Estate Planning and Probate Tips and Tidbits

What do I do if the person with the Power of Attorney is Stealing money?


Unfortunately, the people we trust sometimes let us down. We are working now on a matter where one of the most sweet and kind ladies appointed her daughter as her power of attorney. Daughter was, however, addicted to gambling, and she gambled away all of her mother’s savings, hundreds of thousands of dollars.

Other family members knew that the daughter had serious problems with her finances, but they did not know that they could intervene, and they believed that they had no way to overcome the power of attorney that was being abused after mother became incapacitated. So they did nothing, and now their inheritance belongs to Riverwind Casino (among other casinos, of course).

The Oklahoma Statutes provide that upon the appointment of a guardian or a conservator, the power of attorney previously granted becomes ineffective as soon as the person holding the power is notified of the guardianship.  I would not claim that it would be easy to accomplish this task. I would, however, assure you that the money saved in this case would have paid for many such actions. Further, the successful petitioner for guardianship will likely have their attorney fees repaid from the funds of the ward.

If you know or have good reason to believe that an elderly or incapacitated person is having their savings wasted by a friend or family member, take action. Don’t stand by and let your friend be the victim. Hire an attorney, call adult protective services, talk to the police. Call us for advice and representation for your guardianship needs.


My husband died, don’t I inherit everything?

More than a few times in my career, a client has come to see me only after they learned that they did not inherit everything after their spouse died. My client assured me that they have always heard that the surviving spouse gets everything automatically. Unfortunately, that is almost never correct. The Oklahoma Statutes provide that where there is no Will or Trust, the surviving spouse is entitled to inherit everything only if the deceased person had no surviving child, grandchild, parent, brother, or sister. Even when that applies, which is somewhat rare, it is not automatic as the state is still likely to require a probate for anything that was in the name of the deceased spouse.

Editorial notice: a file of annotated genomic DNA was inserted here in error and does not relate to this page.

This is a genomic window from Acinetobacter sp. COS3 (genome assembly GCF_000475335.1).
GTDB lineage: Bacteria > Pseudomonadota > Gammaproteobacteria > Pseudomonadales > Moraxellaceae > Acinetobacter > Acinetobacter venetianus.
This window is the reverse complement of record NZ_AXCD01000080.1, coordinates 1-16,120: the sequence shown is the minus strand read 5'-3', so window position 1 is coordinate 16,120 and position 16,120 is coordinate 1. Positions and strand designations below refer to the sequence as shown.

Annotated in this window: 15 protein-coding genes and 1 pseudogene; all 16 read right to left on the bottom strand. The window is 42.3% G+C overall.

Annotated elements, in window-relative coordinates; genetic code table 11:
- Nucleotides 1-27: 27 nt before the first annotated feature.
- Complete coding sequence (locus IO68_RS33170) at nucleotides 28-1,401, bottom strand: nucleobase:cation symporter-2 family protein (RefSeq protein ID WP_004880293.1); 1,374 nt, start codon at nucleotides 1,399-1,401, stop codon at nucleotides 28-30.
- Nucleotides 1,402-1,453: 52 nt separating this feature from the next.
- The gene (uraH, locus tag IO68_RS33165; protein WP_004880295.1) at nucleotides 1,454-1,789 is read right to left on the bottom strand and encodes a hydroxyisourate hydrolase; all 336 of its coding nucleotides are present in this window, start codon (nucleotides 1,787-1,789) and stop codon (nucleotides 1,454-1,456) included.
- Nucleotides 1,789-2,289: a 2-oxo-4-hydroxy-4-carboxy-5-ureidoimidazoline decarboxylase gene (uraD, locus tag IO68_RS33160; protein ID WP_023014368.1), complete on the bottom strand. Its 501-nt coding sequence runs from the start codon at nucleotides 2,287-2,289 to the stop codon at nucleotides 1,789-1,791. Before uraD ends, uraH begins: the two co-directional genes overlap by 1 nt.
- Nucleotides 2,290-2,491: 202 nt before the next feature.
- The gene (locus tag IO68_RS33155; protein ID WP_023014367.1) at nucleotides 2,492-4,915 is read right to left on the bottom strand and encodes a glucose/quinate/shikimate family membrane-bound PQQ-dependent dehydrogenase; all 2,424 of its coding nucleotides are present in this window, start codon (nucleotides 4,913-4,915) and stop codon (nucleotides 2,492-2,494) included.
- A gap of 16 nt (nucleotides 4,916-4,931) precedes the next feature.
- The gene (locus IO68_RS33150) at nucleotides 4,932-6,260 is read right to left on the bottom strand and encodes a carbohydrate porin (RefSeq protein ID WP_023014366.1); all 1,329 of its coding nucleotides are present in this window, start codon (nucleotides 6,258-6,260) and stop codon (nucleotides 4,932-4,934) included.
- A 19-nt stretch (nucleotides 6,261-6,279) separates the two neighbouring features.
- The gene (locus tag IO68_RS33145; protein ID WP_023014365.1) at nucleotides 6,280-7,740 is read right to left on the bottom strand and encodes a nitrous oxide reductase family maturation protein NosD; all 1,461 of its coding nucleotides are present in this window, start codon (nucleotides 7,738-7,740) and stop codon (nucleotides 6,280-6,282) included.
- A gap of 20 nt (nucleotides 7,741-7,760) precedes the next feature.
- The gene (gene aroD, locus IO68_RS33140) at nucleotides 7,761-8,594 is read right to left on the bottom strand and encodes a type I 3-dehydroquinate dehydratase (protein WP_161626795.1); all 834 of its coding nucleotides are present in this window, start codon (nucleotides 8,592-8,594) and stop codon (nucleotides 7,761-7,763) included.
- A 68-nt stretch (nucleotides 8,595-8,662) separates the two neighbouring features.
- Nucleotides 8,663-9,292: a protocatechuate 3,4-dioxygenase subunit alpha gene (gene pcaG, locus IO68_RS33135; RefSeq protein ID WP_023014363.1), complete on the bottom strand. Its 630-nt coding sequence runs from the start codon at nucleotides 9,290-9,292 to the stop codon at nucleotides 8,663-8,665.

A fairly typical probate in Oklahoma, if uncontested and not complex, will last about 6 months and cost thousands of dollars. Most of that time and money can be saved with some estate planning. If there becomes a contest in the probate, the time and expense grows very quickly.

Our office can help you through a probate, or if you are planning in advance, we can help you avoid probate.


I have a Will, why would I need a probate?

Your Last Will and Testament in Oklahoma might be compared to the assembly instructions that came with my daughter’s bicycle last Christmas. Those instructions, and that Will, do not “do” anything on their own. Your Will is your list of “instructions” to the Probate Court. The goal of the Oklahoma Probate Court is to determine your intent and to make that happen (within the bounds of the law).  Unfortunately, the Judge will not always follow your instructions, and this is one of the reasons that many people are moving to Trusts for their estate planning.

Think back to the assembly instructions that came with that bicycle that you bought for that special child. You could show those instructions to everyone, and they can be perfectly clear, but until someone acts on those instructions – there is no usable bicycle.

Likewise, your Will can be very clear, drafted perfectly, signed, witnessed, and notarized – but it does nothing on its own. It is merely the instructions/guidance to the Court. You heirs are going to need a probate attorney to help them move the case through the probate process to accomplish what your Will directs.

If you want to avoid probate, and the time and expenses that accompany a probate, we can help you prepare a complete estate plan that will accomplish that goal.